Project description:Wiedemann-Steiner Syndrome (WSS) is a rare condition characterised by short stature, hypertrichosis of the elbow, intellectual disability and characteristic facial dysmorphism due to heterozygous loss of function mutations in KMT2A, a gene encoding a histone 3 lysine 4 methyltransferase. Children with WSS are often short and until recently, it had been assumed that short stature is an intrinsic part of the syndrome. GHD has recently been reported as part of the phenotypic spectrum of WSS. We describe the case of an 8-year-old boy with a novel heterozygous variant in KMT2A and features consistent with a diagnosis of WSS who also had growth hormone deficiency (GHD). GHD was diagnosed on dynamic function testing for growth hormone (GH) secretion, low insulin-like growth factor I (IGF-I) levels and pituitary-specific MRI demonstrating anterior pituitary hypoplasia and an ectopic posterior pituitary. Treatment with GH improved height performance with growth trajectory being normalised to the parental height range. Our case highlights the need for GH testing in children with WSS and short stature as treatment with GH improves growth trajectory. Learning points:Growth hormone deficiency might be part of the phenotypic spectrum of Wiedemann-Steiner Syndrome (WSS).Investigation of pituitary function should be undertaken in children with WSS and short stature. A pituitary MR scan should be considered if there is biochemical evidence of growth hormone deficiency (GHD).Recombinant human growth hormone treatment should be considered for treatment of GHD.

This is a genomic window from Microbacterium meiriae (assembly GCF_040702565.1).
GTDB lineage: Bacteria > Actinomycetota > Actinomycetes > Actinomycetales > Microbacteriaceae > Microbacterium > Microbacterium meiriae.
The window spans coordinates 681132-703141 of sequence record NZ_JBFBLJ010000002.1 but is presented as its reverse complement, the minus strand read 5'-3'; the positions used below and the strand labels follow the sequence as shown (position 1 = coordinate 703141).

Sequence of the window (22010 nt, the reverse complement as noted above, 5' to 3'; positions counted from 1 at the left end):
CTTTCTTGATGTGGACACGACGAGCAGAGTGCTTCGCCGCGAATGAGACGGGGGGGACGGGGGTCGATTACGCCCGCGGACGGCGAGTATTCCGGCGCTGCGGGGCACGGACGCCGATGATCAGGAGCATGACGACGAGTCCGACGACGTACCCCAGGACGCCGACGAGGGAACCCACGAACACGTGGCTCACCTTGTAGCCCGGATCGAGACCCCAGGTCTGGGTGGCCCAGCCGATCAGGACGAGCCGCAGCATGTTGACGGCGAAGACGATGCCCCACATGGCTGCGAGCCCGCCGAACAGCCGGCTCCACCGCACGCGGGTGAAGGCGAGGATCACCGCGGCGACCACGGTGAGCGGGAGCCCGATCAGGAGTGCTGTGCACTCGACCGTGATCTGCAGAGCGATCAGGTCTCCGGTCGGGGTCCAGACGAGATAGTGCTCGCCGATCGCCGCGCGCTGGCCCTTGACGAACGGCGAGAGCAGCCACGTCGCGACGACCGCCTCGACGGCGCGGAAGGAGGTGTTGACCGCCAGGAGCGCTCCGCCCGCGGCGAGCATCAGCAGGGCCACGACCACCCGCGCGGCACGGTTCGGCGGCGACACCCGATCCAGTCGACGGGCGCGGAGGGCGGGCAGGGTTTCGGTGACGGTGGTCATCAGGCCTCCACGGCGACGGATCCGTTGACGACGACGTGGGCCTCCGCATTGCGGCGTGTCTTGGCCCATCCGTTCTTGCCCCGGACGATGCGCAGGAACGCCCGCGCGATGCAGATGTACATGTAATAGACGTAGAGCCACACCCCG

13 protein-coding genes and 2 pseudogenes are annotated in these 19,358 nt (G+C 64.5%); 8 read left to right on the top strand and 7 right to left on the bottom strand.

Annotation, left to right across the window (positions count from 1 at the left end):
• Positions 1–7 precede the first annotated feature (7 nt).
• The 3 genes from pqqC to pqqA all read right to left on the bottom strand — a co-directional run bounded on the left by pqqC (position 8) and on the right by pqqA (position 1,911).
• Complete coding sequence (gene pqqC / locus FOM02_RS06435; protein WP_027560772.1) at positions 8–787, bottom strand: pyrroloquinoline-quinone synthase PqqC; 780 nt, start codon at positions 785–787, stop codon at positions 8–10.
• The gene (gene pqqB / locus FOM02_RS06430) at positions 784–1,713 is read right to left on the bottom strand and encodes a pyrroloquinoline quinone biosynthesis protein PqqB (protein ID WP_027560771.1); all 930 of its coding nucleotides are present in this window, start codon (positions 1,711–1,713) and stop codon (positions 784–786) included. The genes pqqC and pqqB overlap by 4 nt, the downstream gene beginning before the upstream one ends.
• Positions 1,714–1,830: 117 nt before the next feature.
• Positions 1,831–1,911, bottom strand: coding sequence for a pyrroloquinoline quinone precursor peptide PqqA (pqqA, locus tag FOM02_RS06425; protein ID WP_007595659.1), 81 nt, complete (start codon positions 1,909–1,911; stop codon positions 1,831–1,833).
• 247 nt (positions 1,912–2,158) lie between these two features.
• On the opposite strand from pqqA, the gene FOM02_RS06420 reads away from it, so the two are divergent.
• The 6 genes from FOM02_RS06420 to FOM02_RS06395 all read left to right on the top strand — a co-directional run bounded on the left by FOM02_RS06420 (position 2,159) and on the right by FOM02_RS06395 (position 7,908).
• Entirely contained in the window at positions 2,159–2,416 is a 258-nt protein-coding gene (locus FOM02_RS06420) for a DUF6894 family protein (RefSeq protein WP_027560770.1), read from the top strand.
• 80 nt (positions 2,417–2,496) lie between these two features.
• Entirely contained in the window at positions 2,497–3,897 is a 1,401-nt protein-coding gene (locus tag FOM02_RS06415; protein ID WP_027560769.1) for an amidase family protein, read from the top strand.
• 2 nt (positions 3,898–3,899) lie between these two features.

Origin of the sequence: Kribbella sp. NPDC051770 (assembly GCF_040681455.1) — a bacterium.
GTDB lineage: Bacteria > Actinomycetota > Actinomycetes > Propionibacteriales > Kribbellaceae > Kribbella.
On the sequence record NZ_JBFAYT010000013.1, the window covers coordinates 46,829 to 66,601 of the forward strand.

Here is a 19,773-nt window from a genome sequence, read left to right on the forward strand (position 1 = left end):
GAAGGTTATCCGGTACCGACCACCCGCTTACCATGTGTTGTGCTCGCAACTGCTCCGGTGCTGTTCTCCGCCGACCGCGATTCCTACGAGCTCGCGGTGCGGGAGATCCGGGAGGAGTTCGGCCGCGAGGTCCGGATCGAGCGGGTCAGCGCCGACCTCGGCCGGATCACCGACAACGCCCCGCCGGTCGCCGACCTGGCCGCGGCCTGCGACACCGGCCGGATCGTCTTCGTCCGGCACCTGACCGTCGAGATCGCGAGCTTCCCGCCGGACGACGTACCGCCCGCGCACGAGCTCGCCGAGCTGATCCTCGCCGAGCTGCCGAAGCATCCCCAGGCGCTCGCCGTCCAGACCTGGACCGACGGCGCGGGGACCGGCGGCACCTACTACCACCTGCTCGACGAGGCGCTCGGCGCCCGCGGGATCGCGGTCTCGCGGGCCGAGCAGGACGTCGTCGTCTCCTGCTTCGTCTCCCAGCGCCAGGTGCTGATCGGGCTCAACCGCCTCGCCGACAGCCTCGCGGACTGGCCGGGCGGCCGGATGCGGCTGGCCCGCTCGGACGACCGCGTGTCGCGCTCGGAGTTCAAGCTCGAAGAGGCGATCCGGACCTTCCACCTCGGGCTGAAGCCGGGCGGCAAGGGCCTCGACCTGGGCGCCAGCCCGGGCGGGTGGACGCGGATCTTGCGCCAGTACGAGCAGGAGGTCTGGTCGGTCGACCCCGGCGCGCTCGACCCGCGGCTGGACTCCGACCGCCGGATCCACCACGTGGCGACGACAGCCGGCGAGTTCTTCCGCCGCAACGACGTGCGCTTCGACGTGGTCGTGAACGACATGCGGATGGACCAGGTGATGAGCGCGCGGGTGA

Project description:This study was designed to analyze the association between the growth hormone-insulin-like growth factor-1 (GH-IGF-1) axis gene polymorphisms and short stature in Chinese children.181 growth hormone deficiency (GHD) patients and 206 normal stature controls were enrolled to attend this study. Five single-nucleotide polymorphisms in the GH receptor (GHR) and 5 SNPs within the GH-signaling pathway were genotyped by matrix-assisted laser desorption/ionization time of flight mass spectrometry. We conducted an association study between these SNPs and the risk of developing short stature. Linkage disequilibrium analysis was performed using Haploview software and the associations of the SNPs frequencies with short stature were analyzed using X2 tests.No significant difference was found in gender, weight, height, and BMI between the GHD and control groups, except that the age of GHD group was older than the control one. Allele and genotype frequencies were consistent with those expected from Hardy-Weinberg equilibrium. Compared with the controls, heterozygous genotype frequencies (CT) of rs12515480 and rs6873545 of GHR gene were significantly lower. Genotype frequencies of the other 8 SNPs did not show significant difference between these two groups. Considering a dominant model, an OR < 1 was observed for genotypes rs12515480 (OR = 0.532, P = 0.019) and rs6873545 (OR = 0.587, P = 0.017).The heterozygous genotypes of rs12515480 and rs6873545 of GHR gene were associated with decreased risk of GHD in Chinese children.